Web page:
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LBM Dealers Double Down on Credit Card Costs in Hill Visits


American Building Materials Alliance members get briefed on issues April 29 before visiting Capitol Hill on April 30. (ABMA photo)

Several dozen construction supply officials urged members of Congress on April 30 to work toward lowering credit card processing fees, revive tax provisions that were set to sunset, and reconfirm measures to promote workforce training and development.


The Capitol Hill visit by members of the American Building Materials Alliance (ABMA) provided an opportunity to re-emphasize key dealer issues, as the ABMA's visit occurred several weeks after members of the National Lumber & Building Material Dealers Association (NLBMDA) also devoted their Legislative Day to credit cards, taxes, and the labor force.


“The success of the ABMA has been our grassroots, boots-on-the-ground action,” said ABMA Chair Joe Cecarelli, of HOOD Distribution. “It goes on every day, and the biggest message we can give to our legislators is that this LBM industry is far greater than what they think we are. … We are the fabric of this great country.”


Notable highlights from the visit, ABMA said in a news release included the Maine

delegation's meeting directly with Sen. Susan Collins to champion the renewal of critical tax

incentives and the New York delegation's private tour of the Capitol with Rep. Elise

Stefanik, House Republican Conference Chair. "The Vermont delegation's constructive dialogue with Sen. Bernie Sanders' team yielded commitments to enhance key aspects of ABMA's workforce development agenda," the news release said.


Dealers care about credit-card processing fees because that charge has become one of their biggest non-personnel operating costs. A Webb Analytics survey found the average dealer was spending 1.3% of their revenue on the processing fees.


Legislation in both the House and Senate would prohibit the two major card processors, VISA and MasterCard, from limiting the number of networks that businesses can use to handle transactions, better known as “swipe fees.” The hope is that increasing the number of networks will lead to lower processing fees.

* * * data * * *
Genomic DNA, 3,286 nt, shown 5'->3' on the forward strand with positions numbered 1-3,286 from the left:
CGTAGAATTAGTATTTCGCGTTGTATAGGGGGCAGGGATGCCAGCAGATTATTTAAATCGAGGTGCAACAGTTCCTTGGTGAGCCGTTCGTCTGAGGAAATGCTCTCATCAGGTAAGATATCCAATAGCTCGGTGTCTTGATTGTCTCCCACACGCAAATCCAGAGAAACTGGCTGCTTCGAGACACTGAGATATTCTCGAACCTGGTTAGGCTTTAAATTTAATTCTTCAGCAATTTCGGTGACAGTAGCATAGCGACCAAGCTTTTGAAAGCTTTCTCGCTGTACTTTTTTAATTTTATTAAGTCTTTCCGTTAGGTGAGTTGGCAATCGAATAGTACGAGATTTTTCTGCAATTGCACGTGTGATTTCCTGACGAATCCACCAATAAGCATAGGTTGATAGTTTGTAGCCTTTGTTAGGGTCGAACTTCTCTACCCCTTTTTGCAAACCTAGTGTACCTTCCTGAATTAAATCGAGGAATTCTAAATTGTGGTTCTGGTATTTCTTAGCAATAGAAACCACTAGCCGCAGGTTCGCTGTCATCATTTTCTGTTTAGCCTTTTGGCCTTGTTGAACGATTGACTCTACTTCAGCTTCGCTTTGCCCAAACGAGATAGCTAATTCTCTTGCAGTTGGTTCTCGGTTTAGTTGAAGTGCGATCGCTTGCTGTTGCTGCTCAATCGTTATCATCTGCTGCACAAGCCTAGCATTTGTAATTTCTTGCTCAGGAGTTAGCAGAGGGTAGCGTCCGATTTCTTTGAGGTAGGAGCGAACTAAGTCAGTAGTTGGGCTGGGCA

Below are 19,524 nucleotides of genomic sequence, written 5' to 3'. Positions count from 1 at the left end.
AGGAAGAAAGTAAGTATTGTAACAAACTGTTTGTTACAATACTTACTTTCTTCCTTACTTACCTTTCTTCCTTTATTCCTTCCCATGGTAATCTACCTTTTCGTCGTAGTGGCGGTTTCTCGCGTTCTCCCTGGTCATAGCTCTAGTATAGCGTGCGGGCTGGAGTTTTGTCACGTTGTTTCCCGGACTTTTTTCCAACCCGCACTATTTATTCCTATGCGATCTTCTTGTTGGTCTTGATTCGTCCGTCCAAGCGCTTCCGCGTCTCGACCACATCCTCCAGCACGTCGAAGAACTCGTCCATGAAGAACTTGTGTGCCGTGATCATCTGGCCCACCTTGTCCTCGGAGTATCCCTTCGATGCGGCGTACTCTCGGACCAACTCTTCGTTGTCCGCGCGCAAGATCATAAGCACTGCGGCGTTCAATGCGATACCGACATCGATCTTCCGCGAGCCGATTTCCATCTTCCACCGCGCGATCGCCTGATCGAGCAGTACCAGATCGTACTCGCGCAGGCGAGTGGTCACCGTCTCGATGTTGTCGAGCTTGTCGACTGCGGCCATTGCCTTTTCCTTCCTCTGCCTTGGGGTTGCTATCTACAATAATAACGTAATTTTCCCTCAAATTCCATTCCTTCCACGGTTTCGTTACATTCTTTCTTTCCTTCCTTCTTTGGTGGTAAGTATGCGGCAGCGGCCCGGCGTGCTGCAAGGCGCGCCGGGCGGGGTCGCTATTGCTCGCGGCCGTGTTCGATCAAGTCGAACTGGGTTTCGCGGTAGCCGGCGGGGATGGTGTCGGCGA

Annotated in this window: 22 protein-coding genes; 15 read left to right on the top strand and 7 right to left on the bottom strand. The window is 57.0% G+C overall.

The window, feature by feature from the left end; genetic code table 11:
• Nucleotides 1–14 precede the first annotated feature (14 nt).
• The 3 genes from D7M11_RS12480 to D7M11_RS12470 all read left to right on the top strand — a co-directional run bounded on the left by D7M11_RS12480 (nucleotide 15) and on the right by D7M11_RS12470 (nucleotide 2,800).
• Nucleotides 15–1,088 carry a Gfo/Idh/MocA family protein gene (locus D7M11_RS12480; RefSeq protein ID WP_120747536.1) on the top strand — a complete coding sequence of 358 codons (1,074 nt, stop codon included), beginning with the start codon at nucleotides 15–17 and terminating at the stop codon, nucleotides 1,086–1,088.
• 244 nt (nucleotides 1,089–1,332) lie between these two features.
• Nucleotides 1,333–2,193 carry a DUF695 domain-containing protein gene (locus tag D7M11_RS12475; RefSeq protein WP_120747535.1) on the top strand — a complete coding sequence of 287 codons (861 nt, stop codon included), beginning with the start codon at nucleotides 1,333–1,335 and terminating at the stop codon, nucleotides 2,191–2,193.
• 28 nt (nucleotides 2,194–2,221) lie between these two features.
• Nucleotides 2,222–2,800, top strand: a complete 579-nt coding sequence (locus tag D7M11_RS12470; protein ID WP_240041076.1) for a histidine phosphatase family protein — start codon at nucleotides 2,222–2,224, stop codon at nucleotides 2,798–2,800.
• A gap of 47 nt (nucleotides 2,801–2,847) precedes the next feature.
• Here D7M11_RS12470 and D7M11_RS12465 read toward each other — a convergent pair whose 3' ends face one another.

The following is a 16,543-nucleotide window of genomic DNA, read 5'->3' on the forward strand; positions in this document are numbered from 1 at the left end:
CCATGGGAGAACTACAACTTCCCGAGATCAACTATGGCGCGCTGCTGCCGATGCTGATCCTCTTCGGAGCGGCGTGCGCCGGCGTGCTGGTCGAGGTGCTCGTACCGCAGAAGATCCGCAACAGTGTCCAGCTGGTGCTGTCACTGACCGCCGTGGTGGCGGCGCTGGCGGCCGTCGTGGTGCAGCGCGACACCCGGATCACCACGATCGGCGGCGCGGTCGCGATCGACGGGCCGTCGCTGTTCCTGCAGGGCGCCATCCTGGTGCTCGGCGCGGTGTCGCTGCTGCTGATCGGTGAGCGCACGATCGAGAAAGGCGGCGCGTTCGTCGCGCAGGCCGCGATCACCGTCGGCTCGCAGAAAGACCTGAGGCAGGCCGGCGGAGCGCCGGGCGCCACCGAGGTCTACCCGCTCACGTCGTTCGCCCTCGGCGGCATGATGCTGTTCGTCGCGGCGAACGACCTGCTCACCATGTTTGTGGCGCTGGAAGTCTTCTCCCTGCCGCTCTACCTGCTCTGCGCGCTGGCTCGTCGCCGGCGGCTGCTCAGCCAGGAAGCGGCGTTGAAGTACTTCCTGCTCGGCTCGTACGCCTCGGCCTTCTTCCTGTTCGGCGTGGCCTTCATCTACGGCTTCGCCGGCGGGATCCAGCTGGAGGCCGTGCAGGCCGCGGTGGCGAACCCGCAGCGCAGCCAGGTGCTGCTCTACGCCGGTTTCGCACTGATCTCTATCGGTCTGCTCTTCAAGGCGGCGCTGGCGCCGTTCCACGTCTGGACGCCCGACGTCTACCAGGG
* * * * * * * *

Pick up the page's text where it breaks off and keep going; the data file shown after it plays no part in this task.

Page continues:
The tax relief initiative extends several provisions enacted in the Trump era that, as part of the original legislation, is being phased out. Among them are extensions of 100% bonus depreciation (i.e. full expensing) through 2025, as well as restoration of a tax credit for research, disaster-related tax relief, and development as well as for purchases of computers and such under Section 179 of the tax act. 


Legislation to do all this overwhelmingly passed the House on Jan. 31 as part of a package that extends child tax credits. The measure is now in the Senate, where some Republicans have questions about the child tax credit side of the bill and aren't eager to give President Biden a legislative victory.


House Resolution 6655, the Workforce Innovation and Opportunity Reauthorization Act, cleared the House on April 9 by an even bigger majority than the tax bill. The measure makes permanent two waivers the alleviate regulatory hurtles for commercial drivers’ license. It helps promote truck driver training, and creates a training program for drivers under 21.


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